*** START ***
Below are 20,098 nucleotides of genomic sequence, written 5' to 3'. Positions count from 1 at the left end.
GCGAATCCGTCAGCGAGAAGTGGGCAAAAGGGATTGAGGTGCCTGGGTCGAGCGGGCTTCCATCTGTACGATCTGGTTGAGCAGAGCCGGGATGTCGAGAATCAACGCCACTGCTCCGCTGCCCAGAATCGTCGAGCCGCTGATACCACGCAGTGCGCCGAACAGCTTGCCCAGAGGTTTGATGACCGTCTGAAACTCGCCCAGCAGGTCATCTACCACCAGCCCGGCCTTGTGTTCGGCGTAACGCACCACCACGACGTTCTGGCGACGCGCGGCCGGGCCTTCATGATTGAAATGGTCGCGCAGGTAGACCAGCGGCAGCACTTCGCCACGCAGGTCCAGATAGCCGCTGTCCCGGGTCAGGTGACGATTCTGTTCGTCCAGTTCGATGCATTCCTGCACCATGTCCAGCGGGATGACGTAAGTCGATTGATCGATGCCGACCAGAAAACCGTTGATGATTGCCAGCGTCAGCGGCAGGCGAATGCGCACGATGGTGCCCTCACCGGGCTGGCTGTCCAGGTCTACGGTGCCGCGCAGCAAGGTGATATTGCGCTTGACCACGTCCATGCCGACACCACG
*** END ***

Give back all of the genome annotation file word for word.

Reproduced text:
Below are 20,098 nucleotides of genomic sequence, written 5' to 3'. Positions count from 1 at the left end.
GCGAATCCGTCAGCGAGAAGTGGGCAAAAGGGATTGAGGTGCCTGGGTCGAGCGGGCTTCCATCTGTACGATCTGGTTGAGCAGAGCCGGGATGTCGAGAATCAACGCCACTGCTCCGCTGCCCAGAATCGTCGAGCCGCTGATACCACGCAGTGCGCCGAACAGCTTGCCCAGAGGTTTGATGACCGTCTGAAACTCGCCCAGCAGGTCATCTACCACCAGCCCGGCCTTGTGTTCGGCGTAACGCACCACCACGACGTTCTGGCGACGCGCGGCCGGGCCTTCATGATTGAAATGGTCGCGCAGGTAGACCAGCGGCAGCACTTCGCCACGCAGGTCCAGATAGCCGCTGTCCCGGGTCAGGTGACGATTCTGTTCGTCCAGTTCGATGCATTCCTGCACCATGTCCAGCGGGATGACGTAAGTCGATTGATCGATGCCGACCAGAAAACCGTTGATGATTGCCAGCGTCAGCGGCAGGCGAATGCGCACGATGGTGCCCTCACCGGGCTGGCTGTCCAGGTCTACGGTGCCGCGCAGCAAGGTGATATTGCGCTTGACCACGTCCATGCCGACACCACG